BdSound works with several devices, operative systems and scenarios, but with the same goal: make audio sound clear. We even named our technology suite after this goal: S2C, which means Simply Sounds Clear.

Our S2C suite is a full set of proprietary technologies and IP that our engineers use with care and expertise to always provide the best audio experience to our customers, and to their customers.

We often need to deal with noisy environments, and we need to use our technologies to remove noise.

In this series of posts, we will describe such BdSound proprietary IPs. The first episode described solutions based on acquisition from multiple microphones through a set of techniques called beamforming. In this episode, we will cover the basic processing steps for performing noise reduction with just one microphone.

Different kinds of noises

We live in a noisy world, and our voice communication is always affected by noise. However, not all noises are equals. Imagine a typical in-car scenario, when road noise, wind and speed bumps can make our calls quite difficult to be understood. We can distinguish two main classes of noise:

  • stationary noises are characterized by a clear pattern that is repeated over time, for example the road noise of a car that is proceeding with constant velocity;
  • non-stationary noises do not have such clear pattern, because they are too short (for example, the noise due to a car hitting a speed bump) or their pattern is not constant and varies too much (for example, the road noise of a car that is accelerating).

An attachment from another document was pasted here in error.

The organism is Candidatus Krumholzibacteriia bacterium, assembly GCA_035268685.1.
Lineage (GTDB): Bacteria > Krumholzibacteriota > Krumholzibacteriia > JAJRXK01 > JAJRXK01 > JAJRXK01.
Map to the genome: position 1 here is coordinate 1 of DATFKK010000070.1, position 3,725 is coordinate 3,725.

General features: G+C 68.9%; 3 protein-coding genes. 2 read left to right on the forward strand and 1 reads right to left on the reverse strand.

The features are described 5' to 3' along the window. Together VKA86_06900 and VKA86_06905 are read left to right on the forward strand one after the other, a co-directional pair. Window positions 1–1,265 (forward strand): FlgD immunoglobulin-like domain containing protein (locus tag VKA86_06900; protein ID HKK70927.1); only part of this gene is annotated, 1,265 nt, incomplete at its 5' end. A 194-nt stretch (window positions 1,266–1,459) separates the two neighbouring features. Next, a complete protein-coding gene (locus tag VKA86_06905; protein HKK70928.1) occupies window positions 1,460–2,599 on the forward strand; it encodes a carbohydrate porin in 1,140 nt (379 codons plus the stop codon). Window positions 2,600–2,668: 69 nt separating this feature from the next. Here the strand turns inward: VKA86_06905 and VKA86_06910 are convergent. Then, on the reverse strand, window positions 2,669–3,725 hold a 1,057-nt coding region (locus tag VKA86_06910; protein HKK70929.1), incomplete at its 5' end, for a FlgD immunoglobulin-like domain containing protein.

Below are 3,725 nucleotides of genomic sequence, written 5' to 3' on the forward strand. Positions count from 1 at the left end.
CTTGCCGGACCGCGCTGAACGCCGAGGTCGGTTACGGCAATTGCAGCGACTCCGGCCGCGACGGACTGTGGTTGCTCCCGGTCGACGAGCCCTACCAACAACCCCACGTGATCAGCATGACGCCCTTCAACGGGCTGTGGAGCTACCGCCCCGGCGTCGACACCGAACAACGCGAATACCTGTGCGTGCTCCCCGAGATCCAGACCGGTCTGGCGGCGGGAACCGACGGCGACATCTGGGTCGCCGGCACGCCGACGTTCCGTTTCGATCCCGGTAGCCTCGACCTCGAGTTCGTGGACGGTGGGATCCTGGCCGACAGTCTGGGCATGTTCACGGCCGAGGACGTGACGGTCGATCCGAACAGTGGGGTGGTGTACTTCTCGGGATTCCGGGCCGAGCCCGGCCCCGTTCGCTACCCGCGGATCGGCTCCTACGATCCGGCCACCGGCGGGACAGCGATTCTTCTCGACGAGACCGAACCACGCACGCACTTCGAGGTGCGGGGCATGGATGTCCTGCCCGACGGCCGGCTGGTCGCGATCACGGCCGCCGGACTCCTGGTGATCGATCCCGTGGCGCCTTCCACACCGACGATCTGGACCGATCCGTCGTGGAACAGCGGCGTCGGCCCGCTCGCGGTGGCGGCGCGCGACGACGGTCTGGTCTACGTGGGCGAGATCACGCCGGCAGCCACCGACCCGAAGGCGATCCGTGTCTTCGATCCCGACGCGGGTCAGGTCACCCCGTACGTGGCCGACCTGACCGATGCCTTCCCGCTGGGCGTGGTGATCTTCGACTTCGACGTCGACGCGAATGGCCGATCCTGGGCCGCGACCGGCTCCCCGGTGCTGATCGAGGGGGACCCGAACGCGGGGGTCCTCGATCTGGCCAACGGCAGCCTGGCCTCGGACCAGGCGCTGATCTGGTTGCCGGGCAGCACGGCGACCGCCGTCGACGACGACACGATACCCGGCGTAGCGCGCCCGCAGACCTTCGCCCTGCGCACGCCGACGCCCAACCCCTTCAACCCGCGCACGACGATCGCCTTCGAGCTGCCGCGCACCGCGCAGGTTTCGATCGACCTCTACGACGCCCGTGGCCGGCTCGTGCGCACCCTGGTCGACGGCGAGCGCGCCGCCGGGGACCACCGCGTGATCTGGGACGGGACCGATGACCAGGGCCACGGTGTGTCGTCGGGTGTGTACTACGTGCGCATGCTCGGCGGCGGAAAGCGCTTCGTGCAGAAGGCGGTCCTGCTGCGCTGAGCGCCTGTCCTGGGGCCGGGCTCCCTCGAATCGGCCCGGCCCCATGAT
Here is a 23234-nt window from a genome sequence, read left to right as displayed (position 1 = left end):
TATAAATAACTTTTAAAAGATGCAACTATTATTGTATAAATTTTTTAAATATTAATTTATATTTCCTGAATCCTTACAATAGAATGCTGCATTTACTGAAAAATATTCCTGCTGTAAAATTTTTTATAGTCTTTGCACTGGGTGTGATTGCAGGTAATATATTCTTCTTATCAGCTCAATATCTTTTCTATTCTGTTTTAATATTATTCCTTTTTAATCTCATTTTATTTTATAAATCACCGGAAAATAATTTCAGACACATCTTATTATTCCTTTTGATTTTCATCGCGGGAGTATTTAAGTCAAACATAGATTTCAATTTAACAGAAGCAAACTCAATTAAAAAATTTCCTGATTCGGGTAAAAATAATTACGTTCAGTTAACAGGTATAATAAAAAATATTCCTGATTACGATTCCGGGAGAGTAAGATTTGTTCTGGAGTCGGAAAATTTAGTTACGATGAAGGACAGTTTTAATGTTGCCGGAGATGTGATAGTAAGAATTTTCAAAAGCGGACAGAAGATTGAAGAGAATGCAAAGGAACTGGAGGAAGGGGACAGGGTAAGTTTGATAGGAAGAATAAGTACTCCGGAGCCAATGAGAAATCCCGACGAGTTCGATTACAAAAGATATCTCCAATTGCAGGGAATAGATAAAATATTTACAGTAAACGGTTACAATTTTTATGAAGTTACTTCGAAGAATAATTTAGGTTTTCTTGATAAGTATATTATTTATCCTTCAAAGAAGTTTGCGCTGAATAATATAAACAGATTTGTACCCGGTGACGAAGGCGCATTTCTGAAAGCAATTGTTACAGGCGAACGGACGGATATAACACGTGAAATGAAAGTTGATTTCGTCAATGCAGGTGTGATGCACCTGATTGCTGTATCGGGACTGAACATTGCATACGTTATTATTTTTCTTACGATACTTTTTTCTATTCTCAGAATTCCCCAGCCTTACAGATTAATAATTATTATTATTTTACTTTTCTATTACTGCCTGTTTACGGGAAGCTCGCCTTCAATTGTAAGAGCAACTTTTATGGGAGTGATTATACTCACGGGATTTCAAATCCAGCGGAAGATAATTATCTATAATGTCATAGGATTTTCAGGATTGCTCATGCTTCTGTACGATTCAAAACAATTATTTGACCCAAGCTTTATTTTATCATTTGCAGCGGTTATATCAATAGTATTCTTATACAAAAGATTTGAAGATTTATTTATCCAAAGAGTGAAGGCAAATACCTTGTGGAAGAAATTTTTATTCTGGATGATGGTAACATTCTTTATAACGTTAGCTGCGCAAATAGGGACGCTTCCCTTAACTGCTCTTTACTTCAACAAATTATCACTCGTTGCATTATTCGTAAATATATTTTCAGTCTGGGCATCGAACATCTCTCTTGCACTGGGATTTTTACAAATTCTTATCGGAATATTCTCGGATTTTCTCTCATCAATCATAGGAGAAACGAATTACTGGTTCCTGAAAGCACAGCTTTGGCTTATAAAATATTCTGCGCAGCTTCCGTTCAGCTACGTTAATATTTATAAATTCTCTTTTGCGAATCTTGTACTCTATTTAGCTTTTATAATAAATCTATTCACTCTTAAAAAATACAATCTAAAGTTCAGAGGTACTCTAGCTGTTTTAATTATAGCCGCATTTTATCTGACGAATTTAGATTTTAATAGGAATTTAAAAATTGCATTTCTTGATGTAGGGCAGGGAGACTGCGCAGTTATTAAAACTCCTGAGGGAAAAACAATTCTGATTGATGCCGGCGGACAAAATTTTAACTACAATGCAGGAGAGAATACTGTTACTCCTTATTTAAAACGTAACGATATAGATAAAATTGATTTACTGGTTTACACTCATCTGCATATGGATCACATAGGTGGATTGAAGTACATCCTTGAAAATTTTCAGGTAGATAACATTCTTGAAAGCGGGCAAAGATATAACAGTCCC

Different kinds of noise have different characteristics, for example a clear pattern or a short duration that leads to an abrupt change of sound.

In this article we show a common procedure to reduce stationary noise. The idea is to emulate what our body and brain do. It is very common to stop noticing noise if this is stationary and not too loud: road noise, heating, ventilation and air conditioning, etc. In some way, it’s like our brain is able to capture a footprint of the noise and automatically remove it. This is, however, a tiresome process that a noise reduction algorithm can dramatically relieve.

An air conditioning system is quite noisy. Nevertheless, thanks to its clear pattern, the human brain will easily filter it out to focus on the conversation.

Listen to the noise and remove it

The first step to mimic human’s ability to capture this footprint is to know when it is a good moment to take an audio snapshot of the noise. The best moment is usually when nobody is talking, and we have a clear “view” of the noise. For this reason, the first step employs a Voice Activity Detector, or VAD, a module that detects whether there is voice activity or not in the considered audio.
When nobody is talking, it is the moment to estimate noise, which means, to capture a footprint of the noise. Of course, like following actual footprints, the estimation stage makes use of previous steps. By constantly estimating the noise, it is possible to refine its footprint or update it if the noise changes.